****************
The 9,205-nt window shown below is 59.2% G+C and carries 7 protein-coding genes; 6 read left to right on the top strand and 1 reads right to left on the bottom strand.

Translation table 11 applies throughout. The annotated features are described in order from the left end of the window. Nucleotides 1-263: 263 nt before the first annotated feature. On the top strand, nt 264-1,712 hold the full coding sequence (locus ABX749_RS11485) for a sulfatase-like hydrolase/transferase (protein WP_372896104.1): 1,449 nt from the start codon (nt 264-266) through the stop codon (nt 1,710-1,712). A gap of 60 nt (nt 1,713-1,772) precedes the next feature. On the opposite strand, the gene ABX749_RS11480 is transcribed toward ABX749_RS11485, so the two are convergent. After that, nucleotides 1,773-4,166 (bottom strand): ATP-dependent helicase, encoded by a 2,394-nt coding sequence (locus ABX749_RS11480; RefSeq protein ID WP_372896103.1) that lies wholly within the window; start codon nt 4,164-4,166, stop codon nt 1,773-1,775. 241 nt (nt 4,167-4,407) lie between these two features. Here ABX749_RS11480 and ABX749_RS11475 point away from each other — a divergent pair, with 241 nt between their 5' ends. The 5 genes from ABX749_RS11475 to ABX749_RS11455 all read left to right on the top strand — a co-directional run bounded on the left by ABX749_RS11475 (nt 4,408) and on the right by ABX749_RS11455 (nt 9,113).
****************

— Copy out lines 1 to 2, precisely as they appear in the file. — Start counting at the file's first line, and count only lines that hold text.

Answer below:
The 9,205-nt window shown below is 59.2% G+C and carries 7 protein-coding genes; 6 read left to right on the top strand and 1 reads right to left on the bottom strand.

Translation table 11 applies throughout. The annotated features are described in order from the left end of the window. Nucleotides 1-263: 263 nt before the first annotated feature. On the top strand, nt 264-1,712 hold the full coding sequence (locus ABX749_RS11485) for a sulfatase-like hydrolase/transferase (protein WP_372896104.1): 1,449 nt from the start codon (nt 264-266) through the stop codon (nt 1,710-1,712). A gap of 60 nt (nt 1,713-1,772) precedes the next feature. On the opposite strand, the gene ABX749_RS11480 is transcribed toward ABX749_RS11485, so the two are convergent. After that, nucleotides 1,773-4,166 (bottom strand): ATP-dependent helicase, encoded by a 2,394-nt coding sequence (locus ABX749_RS11480; RefSeq protein ID WP_372896103.1) that lies wholly within the window; start codon nt 4,164-4,166, stop codon nt 1,773-1,775. 241 nt (nt 4,167-4,407) lie between these two features. Here ABX749_RS11480 and ABX749_RS11475 point away from each other — a divergent pair, with 241 nt between their 5' ends. The 5 genes from ABX749_RS11475 to ABX749_RS11455 all read left to right on the top strand — a co-directional run bounded on the left by ABX749_RS11475 (nt 4,408) and on the right by ABX749_RS11455 (nt 9,113).